It was time to start working and refining our plans. We had a class on budgeting, travel planning and time lining for our presentations for our projects. By lunchtime the sun was out so we went about the grounds and took photos of the scenery. We then went away on a mountain biking trek about the camp grounds. The paths were very difficult, thin and scary. After showering it was time for dinner before evening activities with a man hunt style hunger games. We then went to Aviemore to get some scran.
The day was made up of three activities, after breakfast my group went on a mountain biking trek for an hour, learning skills like rocky hill ascents and descents, rear breaking downhill, nose wheelies, looking ahead to find the smoothest ground when mountain biking instead of looking at where the front tyre is etc.
Afterwards we completed a 6 hour SQA first aid course where we learned emergency skills for people with conditions like epilepsy or asthma or if they were having a heart attack or stroke or if they had sustained a significant injury. We also learned how to do CPR on another person and how to wrap wounds in bandages. After dinner we spent time on our projects and then had free time
On our last full day we completed a 6 hour bike maintenance course where we did basic bike mechanics like changing a tyre, adjusting brakes , adjusting wheel position, lubing chains, cleaning bikes and replacing brake pads. Then came the tyre changing challenge: we were put in groups with a bike each, we had to take off the tyres and change the innertube and place the wheels back on the bike. The team that did this fastest won. We came in second (I blame the bike!)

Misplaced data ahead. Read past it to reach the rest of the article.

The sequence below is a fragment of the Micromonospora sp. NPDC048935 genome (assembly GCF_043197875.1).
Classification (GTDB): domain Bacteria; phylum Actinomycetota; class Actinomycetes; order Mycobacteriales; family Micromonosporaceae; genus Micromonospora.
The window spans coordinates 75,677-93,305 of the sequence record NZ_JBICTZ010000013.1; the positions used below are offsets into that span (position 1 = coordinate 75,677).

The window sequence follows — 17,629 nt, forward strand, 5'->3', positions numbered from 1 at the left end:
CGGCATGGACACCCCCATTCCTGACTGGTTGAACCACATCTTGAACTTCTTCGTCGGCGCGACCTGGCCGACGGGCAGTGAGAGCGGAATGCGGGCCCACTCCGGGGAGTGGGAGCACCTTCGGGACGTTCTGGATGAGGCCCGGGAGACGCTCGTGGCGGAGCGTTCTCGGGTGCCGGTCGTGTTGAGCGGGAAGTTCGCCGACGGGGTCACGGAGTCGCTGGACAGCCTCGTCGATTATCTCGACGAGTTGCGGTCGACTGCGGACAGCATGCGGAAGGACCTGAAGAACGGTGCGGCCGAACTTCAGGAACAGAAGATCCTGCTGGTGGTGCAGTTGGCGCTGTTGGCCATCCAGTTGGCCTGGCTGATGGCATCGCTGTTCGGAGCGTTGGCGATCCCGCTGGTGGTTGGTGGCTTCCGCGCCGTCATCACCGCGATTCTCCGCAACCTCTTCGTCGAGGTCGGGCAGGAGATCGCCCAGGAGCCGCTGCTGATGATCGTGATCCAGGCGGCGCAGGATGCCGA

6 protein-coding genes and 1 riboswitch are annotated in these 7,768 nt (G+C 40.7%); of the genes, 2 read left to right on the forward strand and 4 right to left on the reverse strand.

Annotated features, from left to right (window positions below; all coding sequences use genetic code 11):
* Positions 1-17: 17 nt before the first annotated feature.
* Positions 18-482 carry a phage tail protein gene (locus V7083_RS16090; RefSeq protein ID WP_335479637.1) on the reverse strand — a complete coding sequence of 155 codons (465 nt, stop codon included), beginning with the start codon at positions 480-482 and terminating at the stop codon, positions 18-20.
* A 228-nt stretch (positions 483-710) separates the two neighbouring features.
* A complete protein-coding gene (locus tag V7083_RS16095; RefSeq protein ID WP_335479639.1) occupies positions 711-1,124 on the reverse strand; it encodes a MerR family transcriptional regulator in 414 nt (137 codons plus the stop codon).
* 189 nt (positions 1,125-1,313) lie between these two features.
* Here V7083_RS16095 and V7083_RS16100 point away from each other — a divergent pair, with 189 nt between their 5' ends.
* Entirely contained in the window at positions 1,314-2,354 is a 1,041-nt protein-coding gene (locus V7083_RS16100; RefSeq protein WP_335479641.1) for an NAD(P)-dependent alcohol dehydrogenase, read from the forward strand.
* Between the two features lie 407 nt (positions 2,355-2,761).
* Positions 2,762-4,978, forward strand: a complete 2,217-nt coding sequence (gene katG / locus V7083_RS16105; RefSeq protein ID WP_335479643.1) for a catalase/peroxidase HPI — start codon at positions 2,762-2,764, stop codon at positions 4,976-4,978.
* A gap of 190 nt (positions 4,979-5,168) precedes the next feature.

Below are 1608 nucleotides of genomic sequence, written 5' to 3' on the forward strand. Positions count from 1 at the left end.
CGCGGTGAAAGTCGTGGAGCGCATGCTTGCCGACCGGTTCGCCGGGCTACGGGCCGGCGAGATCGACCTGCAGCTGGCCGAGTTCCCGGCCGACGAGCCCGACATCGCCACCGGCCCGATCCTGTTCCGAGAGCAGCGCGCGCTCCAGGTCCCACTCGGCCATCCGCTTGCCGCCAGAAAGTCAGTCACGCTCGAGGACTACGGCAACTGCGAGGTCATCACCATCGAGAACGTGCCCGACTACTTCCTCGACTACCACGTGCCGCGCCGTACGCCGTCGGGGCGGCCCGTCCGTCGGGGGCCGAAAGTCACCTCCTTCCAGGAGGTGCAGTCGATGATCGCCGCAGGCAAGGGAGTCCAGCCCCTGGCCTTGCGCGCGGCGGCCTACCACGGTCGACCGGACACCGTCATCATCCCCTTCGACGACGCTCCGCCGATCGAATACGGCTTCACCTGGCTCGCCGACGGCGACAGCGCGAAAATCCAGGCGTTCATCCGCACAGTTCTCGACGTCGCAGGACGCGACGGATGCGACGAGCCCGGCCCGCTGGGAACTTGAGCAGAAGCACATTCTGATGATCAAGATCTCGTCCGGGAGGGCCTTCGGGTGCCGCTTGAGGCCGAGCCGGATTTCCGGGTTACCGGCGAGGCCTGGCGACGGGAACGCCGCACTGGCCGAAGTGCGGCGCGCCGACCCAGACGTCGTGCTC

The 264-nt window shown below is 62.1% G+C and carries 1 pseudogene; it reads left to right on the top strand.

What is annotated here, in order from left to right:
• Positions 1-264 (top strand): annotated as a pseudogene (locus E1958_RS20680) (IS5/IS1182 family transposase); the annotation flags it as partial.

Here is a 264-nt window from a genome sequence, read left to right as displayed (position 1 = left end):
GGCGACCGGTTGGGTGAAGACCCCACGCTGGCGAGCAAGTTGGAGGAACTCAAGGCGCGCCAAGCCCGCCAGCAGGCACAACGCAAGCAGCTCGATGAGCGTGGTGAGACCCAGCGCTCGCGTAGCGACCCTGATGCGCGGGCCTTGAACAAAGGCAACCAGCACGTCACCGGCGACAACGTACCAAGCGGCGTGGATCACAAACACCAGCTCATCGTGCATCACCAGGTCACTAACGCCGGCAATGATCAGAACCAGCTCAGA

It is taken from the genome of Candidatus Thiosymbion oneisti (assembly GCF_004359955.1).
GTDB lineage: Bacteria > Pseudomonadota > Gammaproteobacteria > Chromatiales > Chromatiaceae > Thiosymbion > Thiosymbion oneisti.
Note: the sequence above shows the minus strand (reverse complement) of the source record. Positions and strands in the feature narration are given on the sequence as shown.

We then finished off our day with a two hour mountain biking trek around the area, going through more thin paths and learning new skills like wheelies, bunny hops etc.
Our last day, we finalised our presentations to show our projects and what we plan to do when we get back to the school. We presented to William from Cycling Scotland and the rest of the group. They seemed to like our idea more than they did when the week began: no bribes or deals took place, honest!
We left around 12pm, a bit later after the other schools. It was quite sad to see the others leave. We had made this friendship in 5 days and now we could only keep in touch over facebook. It was weird being picked up and seeing other human beings apart from the 40 odd people in total i had seen day in and day out for a week. I went the whole week completely cut off from the world, no wifi and no phone signal. I think i enjoyed the experience more because i wasnt thinking or worrying about things that were happening at home and with friends.
I sound like a grandpa but you don’t need technology to have fun (what has happened to me?!) 😂
Thanks to Douglas for his account of the Cycling Scotland School Camps – congratulations to Belmont Academy for securing a space and good luck delivering the plan.